14/08/2014

My University Experience

So if you're reading this and you're getting your A-level results today and thinking about university, good luck and congratulations! University will be a time in your life where you really do discover who you are and what you want in life. Before I go all philosophical on you guys, let me share a bit about my university experience.

This time, two years ago, I was at my college getting my A-level results at 8am praying I'd got into my first choice uni, Salford. When I got my results, I started to panic. I needed 3 B's for Salford, I'd only got 3 C's. A teacher pulled me aside and helped me to calm down and told me to log onto the UCAS website. I have never felt so relieved to see that Salford had accepted me! I could've hugged that teacher! I was also waiting for a friend to get their results for the same university as me but they'd done a lot worse and didn't get onto the course that they wanted to. Instead, Salford had offered them another course option and he knew he just had to accept it.

So for the last weeks of August, I finished my job and bought everything I needed to move into student accommodation. Move-in day consisted of my mum, dad and I transporting a million boxes from Hull to Salford in a lovely road trip. My parents were staying in Salford overnight at a local B&B so we could go gather any other bits and bobs I needed for my room/kitchen.

My first night at uni was far from good. I was knackered from travelling all day so wanted an early night. I'd found that a couple of girls who I'd been chatting to on Facebook actually lived in the flat opposite mine but we were all too tired that night to do anything. However, my flatmate decided to have a huge party and made noise all night long. My bedroom was opposite the kitchen and next to the front door so not ideal at all. She also left the kitchen in a right state and I refused to clean up after someone else's mess.

The second night wasn't much better. My friend from home finally arrived and we spent the night hanging out in my kitchen with another flatmate and a few of his friends. Then he invited more and they invited their friends and soon enough there were about 40 people stuffed into my kitchen. I get really bad anxiety and don't really like hanging out with people I don't know very well so I ended up going back to my room and crying myself to sleep. I hated feeling like this and knew there was only one option- I had to go home.

The following morning, a tearful Sian rang her dad who took the day off work to come and pick me up. Many people had a huge go at me for not sticking it out but at the end of the day, I left before I'd even registered on my course so someone could easily have my place on it. I really wanted to my Journalism course but knew that if I didn't leave then, I'd leave at some point anyway.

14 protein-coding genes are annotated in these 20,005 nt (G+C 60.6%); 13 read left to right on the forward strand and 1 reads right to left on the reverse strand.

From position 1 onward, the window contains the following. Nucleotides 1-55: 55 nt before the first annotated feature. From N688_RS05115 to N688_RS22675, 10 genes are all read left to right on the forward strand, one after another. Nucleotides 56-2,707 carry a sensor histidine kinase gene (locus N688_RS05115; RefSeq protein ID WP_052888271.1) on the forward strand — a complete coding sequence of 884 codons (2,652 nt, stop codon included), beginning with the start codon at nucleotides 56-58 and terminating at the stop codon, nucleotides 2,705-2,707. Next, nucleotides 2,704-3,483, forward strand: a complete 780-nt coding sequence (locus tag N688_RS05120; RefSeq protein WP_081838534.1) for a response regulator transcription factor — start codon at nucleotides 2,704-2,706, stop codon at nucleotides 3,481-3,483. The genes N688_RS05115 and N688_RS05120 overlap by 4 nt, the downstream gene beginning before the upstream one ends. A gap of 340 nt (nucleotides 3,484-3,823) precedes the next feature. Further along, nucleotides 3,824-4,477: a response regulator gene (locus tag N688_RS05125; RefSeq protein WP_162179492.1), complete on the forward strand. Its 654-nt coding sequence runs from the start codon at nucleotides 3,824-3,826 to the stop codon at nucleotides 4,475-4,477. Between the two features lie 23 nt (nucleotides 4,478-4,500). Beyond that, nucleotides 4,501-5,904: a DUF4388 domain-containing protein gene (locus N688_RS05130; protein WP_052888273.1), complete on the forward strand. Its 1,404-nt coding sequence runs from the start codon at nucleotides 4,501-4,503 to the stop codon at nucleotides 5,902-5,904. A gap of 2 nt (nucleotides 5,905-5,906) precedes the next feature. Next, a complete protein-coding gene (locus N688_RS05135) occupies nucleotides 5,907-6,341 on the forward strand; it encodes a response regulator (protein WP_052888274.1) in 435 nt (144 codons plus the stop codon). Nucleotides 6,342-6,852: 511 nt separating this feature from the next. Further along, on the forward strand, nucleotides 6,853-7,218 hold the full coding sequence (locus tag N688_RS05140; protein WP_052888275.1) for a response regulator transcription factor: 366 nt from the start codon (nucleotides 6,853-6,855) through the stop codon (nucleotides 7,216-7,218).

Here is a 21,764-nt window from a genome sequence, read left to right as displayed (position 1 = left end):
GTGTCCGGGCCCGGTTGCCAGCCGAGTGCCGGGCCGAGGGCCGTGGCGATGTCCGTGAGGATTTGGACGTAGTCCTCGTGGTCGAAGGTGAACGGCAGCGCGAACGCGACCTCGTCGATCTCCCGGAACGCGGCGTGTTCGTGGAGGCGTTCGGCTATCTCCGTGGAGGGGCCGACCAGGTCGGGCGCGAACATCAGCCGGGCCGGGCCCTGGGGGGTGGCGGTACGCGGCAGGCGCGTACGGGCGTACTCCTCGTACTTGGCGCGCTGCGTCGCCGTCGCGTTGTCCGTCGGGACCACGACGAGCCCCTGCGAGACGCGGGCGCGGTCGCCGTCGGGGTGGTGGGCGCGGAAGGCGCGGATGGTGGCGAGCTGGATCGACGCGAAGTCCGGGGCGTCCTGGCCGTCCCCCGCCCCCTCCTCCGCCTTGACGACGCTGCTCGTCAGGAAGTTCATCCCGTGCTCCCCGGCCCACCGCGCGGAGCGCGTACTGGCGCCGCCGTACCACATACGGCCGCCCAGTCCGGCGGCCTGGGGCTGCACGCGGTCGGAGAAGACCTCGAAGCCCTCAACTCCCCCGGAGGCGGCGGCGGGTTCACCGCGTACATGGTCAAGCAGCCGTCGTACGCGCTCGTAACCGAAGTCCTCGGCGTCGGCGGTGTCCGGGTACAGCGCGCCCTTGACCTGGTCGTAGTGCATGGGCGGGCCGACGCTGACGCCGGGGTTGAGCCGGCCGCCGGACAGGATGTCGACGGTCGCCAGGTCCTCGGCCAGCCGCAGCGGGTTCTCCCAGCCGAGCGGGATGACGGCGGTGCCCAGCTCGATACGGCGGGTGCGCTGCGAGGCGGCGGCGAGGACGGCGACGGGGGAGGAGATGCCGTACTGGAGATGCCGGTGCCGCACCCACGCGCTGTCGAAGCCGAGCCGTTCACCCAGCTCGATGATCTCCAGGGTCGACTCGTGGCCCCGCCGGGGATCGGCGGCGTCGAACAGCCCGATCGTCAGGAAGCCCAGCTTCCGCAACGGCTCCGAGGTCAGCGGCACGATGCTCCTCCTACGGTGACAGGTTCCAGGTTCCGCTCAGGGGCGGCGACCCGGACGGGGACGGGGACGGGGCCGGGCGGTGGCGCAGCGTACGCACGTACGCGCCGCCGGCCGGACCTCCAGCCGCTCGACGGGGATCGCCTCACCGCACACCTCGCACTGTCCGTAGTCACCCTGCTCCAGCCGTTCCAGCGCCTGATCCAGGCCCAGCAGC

So the day after I got home, I was just thinking about my options and realised it was either finding a full-time job or going to my local uni. It wasn't ideal but I rang up Hull Uni and they offered me a place on their Business course straight away.

Now I'm getting ready to go into my final year in September but think I may have made the wrong decision. After starting the Business course, I discovered some college courses that offer journalism. However seeing as I've nearly finished my degree, I might as well finish and then start a journalism programme.

My point is that if you don't get into your first choice uni, it's okay. If you do and you hate it, it's okay. Over the past few years, I've realised that it's okay to quit if it's going to make you happier. If I didn't quit uni the first time around, I'd either be stuck in Salford still, probably unhappy or I'd be at home probably still wondering what to do with my life. Now I'm very fortunate to be at uni, have a part-time job, I have an amazing boyfriend, family and friends and finally I have a plan for my life.

For those of you who think you have to go to uni, you really don't. For most careers, there are other options that don't have to involve going to university. And if you want to wait to go to uni, then wait. There's nothing wrong with taking a year out to discover what you really want to achieve in life or a few years. Careers don't always have to start in your twenties; look at how many people change careers later in life. So what I'm saying is make sure you do what you want or you won't feel satisfied or happy.
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3 comments

  1. I've just recently found out that if I want to do any of the BBC apprenticeships out there, the criteria fits me perfectly apart from one bullet point
    - 'you do not have a degree'

    ReplyDelete
  2. So there's 3 years and £10,000 wasted.
    ALWAYS CHECK PEOPLE!

    ReplyDelete
  3. I did something incredibly similar. There's no failure in changing your mind. If you're unsure about your course (you'll have that feeling in your gut) then it's better to look at your options sooner rather then later. Good post dude!

    ReplyDelete

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